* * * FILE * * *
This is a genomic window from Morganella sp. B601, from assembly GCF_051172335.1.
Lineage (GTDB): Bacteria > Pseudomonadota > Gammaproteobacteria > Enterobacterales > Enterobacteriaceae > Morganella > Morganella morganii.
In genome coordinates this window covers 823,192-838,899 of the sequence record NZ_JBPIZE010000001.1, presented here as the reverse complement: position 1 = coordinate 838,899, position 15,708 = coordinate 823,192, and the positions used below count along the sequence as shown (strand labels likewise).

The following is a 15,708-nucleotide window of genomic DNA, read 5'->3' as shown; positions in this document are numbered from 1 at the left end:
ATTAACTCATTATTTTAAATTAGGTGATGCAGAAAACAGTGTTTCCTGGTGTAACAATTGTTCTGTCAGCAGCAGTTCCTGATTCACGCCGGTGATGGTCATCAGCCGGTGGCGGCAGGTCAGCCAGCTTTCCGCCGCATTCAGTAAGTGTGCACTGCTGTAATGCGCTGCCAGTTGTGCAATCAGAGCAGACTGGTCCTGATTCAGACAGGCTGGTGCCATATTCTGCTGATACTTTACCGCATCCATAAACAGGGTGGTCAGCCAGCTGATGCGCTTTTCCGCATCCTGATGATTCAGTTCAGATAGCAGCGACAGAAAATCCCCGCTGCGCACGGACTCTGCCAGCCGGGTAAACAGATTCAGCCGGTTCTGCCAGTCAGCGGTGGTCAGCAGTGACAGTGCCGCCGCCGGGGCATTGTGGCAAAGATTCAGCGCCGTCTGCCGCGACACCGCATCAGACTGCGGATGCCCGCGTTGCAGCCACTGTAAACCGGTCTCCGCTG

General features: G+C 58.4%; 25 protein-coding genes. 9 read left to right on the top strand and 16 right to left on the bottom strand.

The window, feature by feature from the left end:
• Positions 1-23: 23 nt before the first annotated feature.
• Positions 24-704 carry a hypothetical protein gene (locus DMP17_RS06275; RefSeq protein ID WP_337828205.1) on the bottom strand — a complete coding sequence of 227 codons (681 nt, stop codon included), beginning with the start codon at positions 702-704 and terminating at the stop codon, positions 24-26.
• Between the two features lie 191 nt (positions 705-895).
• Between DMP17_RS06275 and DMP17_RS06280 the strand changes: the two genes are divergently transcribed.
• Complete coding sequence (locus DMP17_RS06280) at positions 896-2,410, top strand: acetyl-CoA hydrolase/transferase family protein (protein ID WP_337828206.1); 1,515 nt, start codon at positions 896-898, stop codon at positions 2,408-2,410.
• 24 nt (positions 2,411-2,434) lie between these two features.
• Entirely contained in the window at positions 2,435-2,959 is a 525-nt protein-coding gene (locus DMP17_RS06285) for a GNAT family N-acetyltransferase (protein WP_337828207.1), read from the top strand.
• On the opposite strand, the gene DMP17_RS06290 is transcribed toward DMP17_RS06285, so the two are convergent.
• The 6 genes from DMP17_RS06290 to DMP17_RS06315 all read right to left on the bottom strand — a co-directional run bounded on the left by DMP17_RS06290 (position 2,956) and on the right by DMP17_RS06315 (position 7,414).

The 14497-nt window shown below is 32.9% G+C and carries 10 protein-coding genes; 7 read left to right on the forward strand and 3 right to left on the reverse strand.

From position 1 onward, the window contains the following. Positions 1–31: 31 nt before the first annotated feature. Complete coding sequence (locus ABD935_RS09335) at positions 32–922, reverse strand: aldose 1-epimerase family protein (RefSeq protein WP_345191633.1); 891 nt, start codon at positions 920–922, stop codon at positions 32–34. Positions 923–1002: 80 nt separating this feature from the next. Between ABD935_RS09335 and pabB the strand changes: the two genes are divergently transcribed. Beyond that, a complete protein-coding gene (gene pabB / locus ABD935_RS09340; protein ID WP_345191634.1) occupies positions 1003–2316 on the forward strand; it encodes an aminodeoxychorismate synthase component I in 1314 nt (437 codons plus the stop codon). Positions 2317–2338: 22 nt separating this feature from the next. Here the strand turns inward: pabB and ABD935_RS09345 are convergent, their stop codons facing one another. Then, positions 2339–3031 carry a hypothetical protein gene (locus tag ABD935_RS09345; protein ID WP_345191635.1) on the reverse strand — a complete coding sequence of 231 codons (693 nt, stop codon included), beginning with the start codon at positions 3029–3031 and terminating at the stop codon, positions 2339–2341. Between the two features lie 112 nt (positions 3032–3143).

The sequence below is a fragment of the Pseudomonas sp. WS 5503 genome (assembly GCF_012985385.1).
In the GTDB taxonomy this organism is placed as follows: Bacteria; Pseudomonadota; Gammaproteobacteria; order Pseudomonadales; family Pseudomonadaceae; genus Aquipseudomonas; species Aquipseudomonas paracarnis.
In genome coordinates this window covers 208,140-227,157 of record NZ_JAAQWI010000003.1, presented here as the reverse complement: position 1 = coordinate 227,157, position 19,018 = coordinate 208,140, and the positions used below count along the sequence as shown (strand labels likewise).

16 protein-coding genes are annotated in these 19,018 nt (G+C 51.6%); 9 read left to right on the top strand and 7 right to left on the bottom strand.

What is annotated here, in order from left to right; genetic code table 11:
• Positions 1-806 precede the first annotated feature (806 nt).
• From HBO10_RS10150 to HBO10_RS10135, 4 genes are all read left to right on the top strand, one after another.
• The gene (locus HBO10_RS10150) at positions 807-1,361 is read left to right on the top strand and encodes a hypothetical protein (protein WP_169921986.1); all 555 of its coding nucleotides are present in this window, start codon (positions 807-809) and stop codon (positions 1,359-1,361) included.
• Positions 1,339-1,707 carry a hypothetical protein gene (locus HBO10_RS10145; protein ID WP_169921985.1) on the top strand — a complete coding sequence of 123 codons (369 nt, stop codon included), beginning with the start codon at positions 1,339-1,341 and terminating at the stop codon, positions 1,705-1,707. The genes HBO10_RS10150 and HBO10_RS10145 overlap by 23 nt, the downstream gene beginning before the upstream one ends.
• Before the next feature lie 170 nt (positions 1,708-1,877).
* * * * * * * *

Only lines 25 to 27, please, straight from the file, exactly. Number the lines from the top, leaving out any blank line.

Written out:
• From HBO10_RS10150 to HBO10_RS10135, 4 genes are all read left to right on the top strand, one after another.
• The gene (locus HBO10_RS10150) at positions 807-1,361 is read left to right on the top strand and encodes a hypothetical protein (protein WP_169921986.1); all 555 of its coding nucleotides are present in this window, start codon (positions 807-809) and stop codon (positions 1,359-1,361) included.
• Positions 1,339-1,707 carry a hypothetical protein gene (locus HBO10_RS10145; protein ID WP_169921985.1) on the top strand — a complete coding sequence of 123 codons (369 nt, stop codon included), beginning with the start codon at positions 1,339-1,341 and terminating at the stop codon, positions 1,705-1,707. The genes HBO10_RS10150 and HBO10_RS10145 overlap by 23 nt, the downstream gene beginning before the upstream one ends.